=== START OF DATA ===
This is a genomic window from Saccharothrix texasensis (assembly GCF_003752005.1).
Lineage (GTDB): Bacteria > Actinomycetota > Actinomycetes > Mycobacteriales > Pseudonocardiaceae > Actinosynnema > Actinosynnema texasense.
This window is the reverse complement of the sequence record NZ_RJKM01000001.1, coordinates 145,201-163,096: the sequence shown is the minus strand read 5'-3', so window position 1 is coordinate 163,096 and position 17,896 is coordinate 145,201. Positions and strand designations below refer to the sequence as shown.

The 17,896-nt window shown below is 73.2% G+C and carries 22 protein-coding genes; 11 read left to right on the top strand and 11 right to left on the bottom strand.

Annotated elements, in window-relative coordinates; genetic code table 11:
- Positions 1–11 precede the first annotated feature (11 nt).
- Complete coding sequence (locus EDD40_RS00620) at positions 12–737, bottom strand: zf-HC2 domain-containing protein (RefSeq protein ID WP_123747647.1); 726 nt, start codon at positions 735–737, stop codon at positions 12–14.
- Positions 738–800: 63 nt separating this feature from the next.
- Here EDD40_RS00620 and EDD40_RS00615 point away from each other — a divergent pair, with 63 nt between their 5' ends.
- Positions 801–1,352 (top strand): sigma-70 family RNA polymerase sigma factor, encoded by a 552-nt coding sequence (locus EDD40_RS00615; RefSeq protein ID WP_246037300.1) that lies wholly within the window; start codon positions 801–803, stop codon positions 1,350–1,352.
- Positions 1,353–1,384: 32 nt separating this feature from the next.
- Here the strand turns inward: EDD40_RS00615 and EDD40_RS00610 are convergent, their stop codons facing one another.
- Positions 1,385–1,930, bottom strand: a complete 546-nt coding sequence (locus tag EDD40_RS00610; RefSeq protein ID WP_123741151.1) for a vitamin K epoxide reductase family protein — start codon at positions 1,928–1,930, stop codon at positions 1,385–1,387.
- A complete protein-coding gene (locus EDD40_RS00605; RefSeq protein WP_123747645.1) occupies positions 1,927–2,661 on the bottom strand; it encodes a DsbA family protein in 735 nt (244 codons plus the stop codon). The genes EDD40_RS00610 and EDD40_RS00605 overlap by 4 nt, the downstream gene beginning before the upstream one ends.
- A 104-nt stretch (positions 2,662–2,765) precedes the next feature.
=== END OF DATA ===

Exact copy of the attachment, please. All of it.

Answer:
This is a genomic window from Saccharothrix texasensis (assembly GCF_003752005.1).
Lineage (GTDB): Bacteria > Actinomycetota > Actinomycetes > Mycobacteriales > Pseudonocardiaceae > Actinosynnema > Actinosynnema texasense.
This window is the reverse complement of the sequence record NZ_RJKM01000001.1, coordinates 145,201-163,096: the sequence shown is the minus strand read 5'-3', so window position 1 is coordinate 163,096 and position 17,896 is coordinate 145,201. Positions and strand designations below refer to the sequence as shown.

The 17,896-nt window shown below is 73.2% G+C and carries 22 protein-coding genes; 11 read left to right on the top strand and 11 right to left on the bottom strand.

Annotated elements, in window-relative coordinates; genetic code table 11:
- Positions 1–11 precede the first annotated feature (11 nt).
- Complete coding sequence (locus EDD40_RS00620) at positions 12–737, bottom strand: zf-HC2 domain-containing protein (RefSeq protein ID WP_123747647.1); 726 nt, start codon at positions 735–737, stop codon at positions 12–14.
- Positions 738–800: 63 nt separating this feature from the next.
- Here EDD40_RS00620 and EDD40_RS00615 point away from each other — a divergent pair, with 63 nt between their 5' ends.
- Positions 801–1,352 (top strand): sigma-70 family RNA polymerase sigma factor, encoded by a 552-nt coding sequence (locus EDD40_RS00615; RefSeq protein ID WP_246037300.1) that lies wholly within the window; start codon positions 801–803, stop codon positions 1,350–1,352.
- Positions 1,353–1,384: 32 nt separating this feature from the next.
- Here the strand turns inward: EDD40_RS00615 and EDD40_RS00610 are convergent, their stop codons facing one another.
- Positions 1,385–1,930, bottom strand: a complete 546-nt coding sequence (locus tag EDD40_RS00610; RefSeq protein ID WP_123741151.1) for a vitamin K epoxide reductase family protein — start codon at positions 1,928–1,930, stop codon at positions 1,385–1,387.
- A complete protein-coding gene (locus EDD40_RS00605; RefSeq protein WP_123747645.1) occupies positions 1,927–2,661 on the bottom strand; it encodes a DsbA family protein in 735 nt (244 codons plus the stop codon). The genes EDD40_RS00610 and EDD40_RS00605 overlap by 4 nt, the downstream gene beginning before the upstream one ends.
- A 104-nt stretch (positions 2,662–2,765) precedes the next feature.